There’s a good chance you know and love someone who lives the struggle with depression. If I could ask one thing of you, it would be this: Make it your goal to be a reflection of God’s grace to them, reminding them that He understands the struggle, knows where they are, and loves them all the same. If you are one who battles depression, I just want to remind you that our weakness intersects with God’s grace. Your fight may continue, but even at the deepest point, trust that Jesus remembers with compassion our humanity and our brokenness. He offers you nothing less than perfect love and the fullness of grace, and your struggle will never diminish how much He cherishes you.


Some Things Don’t Have A Reason

Some things are so commonly repeated that we come to simply accept them. We speak them without thinking and receive them without question, never stopping to consider the broad implications and deeper meaning of what is being said. It’s not surprising, then, that some commonly offered “wisdom” statements are anything but wise. Some are wrong, some are half-truths, and some are just dangerous. One in particular sets off deep, intense groans of exasperation within me every time I hear it.

“There’s a reason for everything.”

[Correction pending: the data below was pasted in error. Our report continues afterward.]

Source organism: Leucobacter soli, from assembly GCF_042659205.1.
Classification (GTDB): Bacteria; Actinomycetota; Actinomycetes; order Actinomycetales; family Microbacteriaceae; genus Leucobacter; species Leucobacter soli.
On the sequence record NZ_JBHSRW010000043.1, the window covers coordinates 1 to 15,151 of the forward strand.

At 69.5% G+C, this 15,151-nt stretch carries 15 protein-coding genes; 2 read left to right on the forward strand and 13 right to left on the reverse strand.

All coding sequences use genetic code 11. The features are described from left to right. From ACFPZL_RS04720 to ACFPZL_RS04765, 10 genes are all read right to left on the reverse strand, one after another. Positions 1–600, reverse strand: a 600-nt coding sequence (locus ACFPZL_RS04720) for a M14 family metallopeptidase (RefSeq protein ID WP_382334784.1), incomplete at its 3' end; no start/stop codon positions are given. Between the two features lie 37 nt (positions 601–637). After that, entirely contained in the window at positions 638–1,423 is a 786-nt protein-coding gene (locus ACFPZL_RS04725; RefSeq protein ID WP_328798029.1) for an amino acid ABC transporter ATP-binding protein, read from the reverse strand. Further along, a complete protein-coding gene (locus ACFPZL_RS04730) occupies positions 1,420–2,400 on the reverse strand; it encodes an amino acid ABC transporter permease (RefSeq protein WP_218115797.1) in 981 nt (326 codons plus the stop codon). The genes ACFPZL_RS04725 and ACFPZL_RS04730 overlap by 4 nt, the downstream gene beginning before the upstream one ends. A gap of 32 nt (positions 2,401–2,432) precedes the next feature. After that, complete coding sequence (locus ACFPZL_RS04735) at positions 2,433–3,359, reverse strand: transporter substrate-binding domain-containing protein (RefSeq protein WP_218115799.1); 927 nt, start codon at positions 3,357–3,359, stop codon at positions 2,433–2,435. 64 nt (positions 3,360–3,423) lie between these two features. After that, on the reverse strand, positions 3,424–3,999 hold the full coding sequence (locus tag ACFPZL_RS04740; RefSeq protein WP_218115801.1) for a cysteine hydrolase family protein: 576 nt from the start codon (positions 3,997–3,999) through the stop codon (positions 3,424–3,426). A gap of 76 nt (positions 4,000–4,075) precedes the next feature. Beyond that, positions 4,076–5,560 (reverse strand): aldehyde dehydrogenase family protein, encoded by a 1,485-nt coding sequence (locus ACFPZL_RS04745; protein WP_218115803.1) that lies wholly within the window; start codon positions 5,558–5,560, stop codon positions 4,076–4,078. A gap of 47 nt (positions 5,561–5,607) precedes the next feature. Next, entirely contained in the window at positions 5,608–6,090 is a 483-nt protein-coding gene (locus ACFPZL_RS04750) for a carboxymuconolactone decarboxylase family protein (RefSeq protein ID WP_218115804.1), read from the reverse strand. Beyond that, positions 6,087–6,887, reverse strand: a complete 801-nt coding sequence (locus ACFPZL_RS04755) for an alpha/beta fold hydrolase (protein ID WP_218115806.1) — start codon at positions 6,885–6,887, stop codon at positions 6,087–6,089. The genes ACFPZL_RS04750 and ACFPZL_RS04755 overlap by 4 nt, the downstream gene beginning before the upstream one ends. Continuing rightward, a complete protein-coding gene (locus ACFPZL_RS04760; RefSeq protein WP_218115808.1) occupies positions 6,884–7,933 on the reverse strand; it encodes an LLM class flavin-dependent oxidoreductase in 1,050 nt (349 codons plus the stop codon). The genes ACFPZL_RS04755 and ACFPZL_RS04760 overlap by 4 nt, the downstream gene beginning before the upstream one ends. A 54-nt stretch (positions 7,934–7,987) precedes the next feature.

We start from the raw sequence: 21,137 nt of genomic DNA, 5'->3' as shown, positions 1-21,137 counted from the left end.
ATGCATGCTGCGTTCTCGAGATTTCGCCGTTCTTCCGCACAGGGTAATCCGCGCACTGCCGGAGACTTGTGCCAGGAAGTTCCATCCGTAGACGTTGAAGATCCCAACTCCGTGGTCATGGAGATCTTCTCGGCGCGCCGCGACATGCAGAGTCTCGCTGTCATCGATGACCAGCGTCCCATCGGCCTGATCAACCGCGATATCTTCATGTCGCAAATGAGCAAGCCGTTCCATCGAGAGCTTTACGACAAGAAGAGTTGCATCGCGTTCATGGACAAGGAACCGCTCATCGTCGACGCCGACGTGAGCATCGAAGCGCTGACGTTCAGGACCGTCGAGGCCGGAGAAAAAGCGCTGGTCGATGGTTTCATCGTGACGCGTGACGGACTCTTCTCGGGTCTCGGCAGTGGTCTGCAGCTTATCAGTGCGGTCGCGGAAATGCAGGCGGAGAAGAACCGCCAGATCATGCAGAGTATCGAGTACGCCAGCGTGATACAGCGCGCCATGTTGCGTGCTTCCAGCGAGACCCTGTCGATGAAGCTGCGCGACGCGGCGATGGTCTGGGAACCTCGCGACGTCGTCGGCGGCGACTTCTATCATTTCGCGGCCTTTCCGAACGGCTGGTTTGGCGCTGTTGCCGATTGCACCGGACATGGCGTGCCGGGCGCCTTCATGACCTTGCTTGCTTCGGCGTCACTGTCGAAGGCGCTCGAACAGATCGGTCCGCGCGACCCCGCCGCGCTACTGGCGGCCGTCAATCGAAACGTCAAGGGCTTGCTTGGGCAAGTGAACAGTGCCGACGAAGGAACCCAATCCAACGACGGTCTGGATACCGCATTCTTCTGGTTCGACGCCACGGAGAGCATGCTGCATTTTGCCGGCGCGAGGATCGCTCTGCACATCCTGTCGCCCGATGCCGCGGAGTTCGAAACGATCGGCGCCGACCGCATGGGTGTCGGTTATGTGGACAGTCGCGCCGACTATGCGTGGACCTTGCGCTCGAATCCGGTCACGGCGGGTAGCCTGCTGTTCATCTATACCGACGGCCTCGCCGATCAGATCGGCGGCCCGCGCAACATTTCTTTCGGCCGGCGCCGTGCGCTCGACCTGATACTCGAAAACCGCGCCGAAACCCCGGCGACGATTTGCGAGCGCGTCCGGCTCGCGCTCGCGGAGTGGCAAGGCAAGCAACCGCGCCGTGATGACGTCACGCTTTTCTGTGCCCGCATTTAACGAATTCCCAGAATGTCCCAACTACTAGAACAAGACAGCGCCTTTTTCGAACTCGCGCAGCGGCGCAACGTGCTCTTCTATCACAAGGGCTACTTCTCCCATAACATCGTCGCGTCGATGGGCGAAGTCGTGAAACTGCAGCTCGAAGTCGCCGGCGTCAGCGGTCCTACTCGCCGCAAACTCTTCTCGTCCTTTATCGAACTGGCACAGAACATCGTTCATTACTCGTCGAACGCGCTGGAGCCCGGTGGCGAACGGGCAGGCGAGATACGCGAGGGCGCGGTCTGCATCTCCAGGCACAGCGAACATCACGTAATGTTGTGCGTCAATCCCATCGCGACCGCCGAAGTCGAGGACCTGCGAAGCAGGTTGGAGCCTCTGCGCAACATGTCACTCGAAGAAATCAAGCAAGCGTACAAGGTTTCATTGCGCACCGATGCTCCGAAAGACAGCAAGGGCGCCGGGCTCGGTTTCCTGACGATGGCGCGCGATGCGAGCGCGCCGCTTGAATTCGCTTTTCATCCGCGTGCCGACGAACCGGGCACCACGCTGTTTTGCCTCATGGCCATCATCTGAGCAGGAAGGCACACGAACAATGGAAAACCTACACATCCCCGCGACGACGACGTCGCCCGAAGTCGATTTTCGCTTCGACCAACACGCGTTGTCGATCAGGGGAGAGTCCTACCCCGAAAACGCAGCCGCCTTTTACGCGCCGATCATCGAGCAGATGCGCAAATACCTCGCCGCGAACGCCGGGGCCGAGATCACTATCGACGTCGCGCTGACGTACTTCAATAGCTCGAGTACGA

It’s a statement I can accept if what you mean by it is there is a cause for everything. Tornados happen because of particular atmospheric conditions. Cancer occurs because of mutations in the cells of our body. An accident occurs because someone was drunk and decided to drive. I fall down because I did not step over the curb and gravity necessitates a trip to the ground. I get that things have a cause.

My problem with the statement is that I usually hear it from Christians as a response to some tragedy or heartache. In the hands of Christians, “there is a reason for everything” doesn’t typically refer to the cause of something. What they generally mean to say is that there is a purpose to everything and, more specifically, that God has a purpose for everything. When a follower of Christ makes that statement, the implication – and what is generally heard and received by others – is that God has caused this terrible wrong for some mysterious purpose. And that’s where I have to get off the Christian cliché bandwagon.